“When I was 11, a man asked my parents if he could marry me, but they said no – and that I was too young. But he still considered himself engaged to me – because in my society, only the man can break an engagement. In his and his family’s eyes, I belonged to him, and he could do what he wanted with me.

A year later, he started threatening me on the way to school. He said if I went to school he would kill me and cut me into pieces. I was too scared to tell anyone at first, but then he started to beat me.

I told my parents, who spoke to his family, but nothing changed. So, at age 12, I left school.

He said if I went to school he would kill me and cut me into pieces

Then, one day, when I was 15, I was at the market with my mother and I saw an advertisement for a women’s support centre that was running courses. I tried to convince my parents to let me attend but they worried that the man would threaten me again. I didn’t give up and finally convinced them to enrol me on the human rights course.

I learned a lot about my rights and forced marriage on the course and I saw women coming to the centre for legal support. After a few weeks I decided to tell the lawyer about my problem and my mother came with me.

The lawyer worked on my case and visited the man’s family. At first he didn’t want to break the engagement contract, but luckily the court sided with me because I was underage.

The day the court announced I was free, I felt a huge relief. The centre helped me to return to school and ever since, I have worked to advise other girls I meet to defend their rights like I have done – because it is possible.”

Precious, 34, Zimbabwe

“I had nowhere to go to protect my baby”

In Zimbabwe, despite the passing of domestic violence laws in 2007, almost half of women have experienced physical or sexual violence. Womankind is working with the Zimbabwe Women Lawyers Association (ZWLA) to ensure domestic violence laws are brought to life and implemented across society.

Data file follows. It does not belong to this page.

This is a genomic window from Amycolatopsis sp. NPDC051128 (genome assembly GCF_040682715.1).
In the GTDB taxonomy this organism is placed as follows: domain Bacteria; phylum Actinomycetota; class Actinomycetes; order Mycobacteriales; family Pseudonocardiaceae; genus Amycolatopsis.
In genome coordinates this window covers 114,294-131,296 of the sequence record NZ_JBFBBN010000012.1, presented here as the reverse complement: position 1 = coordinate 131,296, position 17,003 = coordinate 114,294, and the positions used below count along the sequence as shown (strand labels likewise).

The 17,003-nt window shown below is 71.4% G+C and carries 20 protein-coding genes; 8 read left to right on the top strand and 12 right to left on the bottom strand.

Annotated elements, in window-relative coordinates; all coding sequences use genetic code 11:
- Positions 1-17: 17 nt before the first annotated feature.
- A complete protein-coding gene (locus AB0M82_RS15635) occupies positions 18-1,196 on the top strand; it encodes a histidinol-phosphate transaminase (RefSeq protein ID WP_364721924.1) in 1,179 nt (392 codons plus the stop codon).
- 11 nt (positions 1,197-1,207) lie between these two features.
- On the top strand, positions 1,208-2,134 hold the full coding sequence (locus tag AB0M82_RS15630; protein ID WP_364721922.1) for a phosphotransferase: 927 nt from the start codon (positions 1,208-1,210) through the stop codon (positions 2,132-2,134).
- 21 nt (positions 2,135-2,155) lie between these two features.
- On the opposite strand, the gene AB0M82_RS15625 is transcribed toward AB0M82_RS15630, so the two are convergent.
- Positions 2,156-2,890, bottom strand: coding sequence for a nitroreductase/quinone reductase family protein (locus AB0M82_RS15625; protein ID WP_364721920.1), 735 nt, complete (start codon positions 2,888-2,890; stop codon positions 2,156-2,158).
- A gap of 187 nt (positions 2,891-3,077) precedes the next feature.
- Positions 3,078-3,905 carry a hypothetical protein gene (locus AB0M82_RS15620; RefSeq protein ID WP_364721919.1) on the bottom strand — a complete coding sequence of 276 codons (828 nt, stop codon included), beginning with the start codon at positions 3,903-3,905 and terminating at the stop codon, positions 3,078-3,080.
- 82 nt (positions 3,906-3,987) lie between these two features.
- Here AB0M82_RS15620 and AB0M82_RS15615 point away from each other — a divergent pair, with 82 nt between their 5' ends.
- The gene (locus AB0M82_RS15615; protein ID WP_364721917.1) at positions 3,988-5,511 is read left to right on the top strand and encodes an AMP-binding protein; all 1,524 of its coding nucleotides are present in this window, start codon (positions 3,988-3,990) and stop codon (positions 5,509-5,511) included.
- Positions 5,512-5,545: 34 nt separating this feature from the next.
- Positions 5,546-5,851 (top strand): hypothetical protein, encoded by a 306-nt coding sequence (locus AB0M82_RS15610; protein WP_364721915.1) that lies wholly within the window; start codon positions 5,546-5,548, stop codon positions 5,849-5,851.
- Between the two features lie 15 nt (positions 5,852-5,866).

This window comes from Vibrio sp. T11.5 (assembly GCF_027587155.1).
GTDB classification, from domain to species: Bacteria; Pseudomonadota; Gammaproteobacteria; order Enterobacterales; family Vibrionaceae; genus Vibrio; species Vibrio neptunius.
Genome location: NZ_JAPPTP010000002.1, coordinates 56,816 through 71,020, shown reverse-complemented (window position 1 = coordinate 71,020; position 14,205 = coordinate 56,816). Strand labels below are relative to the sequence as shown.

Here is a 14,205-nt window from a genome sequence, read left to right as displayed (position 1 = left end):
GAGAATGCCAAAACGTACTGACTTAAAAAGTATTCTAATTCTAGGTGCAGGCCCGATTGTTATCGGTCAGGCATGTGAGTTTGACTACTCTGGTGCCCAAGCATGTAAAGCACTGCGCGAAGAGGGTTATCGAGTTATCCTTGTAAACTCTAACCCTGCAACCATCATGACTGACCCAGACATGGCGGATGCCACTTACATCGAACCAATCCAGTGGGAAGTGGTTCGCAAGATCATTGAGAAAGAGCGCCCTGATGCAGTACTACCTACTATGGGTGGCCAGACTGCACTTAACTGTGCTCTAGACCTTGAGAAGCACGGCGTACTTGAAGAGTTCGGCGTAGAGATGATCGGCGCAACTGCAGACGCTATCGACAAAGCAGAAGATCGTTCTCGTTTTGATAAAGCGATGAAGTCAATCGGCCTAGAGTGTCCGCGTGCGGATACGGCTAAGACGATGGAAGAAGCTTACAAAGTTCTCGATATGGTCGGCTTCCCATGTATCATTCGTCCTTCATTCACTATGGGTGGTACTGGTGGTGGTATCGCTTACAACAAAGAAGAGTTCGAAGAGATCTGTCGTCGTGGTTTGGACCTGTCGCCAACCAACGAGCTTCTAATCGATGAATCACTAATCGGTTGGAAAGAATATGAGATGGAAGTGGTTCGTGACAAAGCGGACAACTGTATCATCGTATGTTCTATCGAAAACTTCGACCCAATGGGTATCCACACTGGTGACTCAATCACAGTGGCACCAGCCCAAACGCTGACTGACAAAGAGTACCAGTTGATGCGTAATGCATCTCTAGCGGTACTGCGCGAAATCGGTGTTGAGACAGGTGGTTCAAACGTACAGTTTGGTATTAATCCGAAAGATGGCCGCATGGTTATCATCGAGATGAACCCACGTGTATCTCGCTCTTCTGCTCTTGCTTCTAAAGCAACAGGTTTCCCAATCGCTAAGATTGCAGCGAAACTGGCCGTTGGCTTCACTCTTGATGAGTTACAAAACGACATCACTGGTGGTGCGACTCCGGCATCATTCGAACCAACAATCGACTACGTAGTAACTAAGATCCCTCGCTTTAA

Precious was supported by the project to escape an abusive husband and build a new future for her and her daughter.

“I got married when I was 20 years old. But it wasn’t a happy marriage.

My husband would talk non-stop at me, then he would start shouting at me, and before I knew it he was beating me. Sometimes I was thrown out the house so I would end up sleeping with my baby outside. For a long time. I blamed myself. I started thinking that I had done something to deserve the abuse.

I was verbally abused, emotionally abused, physically abused - and all the while I believed he still loved me. But it got so bad that I couldn’t even laugh or smile. I was always angry and bitter and I would sometimes take it out on my child - she couldn’t even ask me a silly question without me getting cross.

Soon, his family joined in. His brother and other family members began abusing me, too. I had nowhere to go to escape the violence. I had nowhere to go to protect my baby.

But, somehow, I still told myself that everything was fine – that everything would be fine if I could just be a better wife.

Then a friend told me this was not OK. That I should get help.

I didn’t think anyone would help me as I didn’t have any money and I didn’t have any evidence of the violence – I thought people would just say my husband was being a man and it was his right. But I built up the courage to go to ZWLA with my case. I wanted to divorce him, for the sake of my child, my baby girl. My marriage was holding me in a tight grip, I couldn’t do anything.

I was verbally abused, emotionally abused, physically abused - and all the while I believed he still loved me. 

I opened all my heart to them and I felt like they let me talk more that I had ever talked before about how I was feeling. They supported me through the whole divorce. I couldn’t believe it. I was empowered for the first time. I had thought before that this was it for me, I will be forever in this abusive marriage. But now I was free.

My future is bright, I feel like I can do anything for me and my daughter. Next month I am opening up my own mini hair salon. It won’t be anything to do with my husband, it will belong to me, an independent woman.”

If you want to donate to Womankind Worldwide to enable the work they are doing, you can do so here.

*Name changed for safety reasons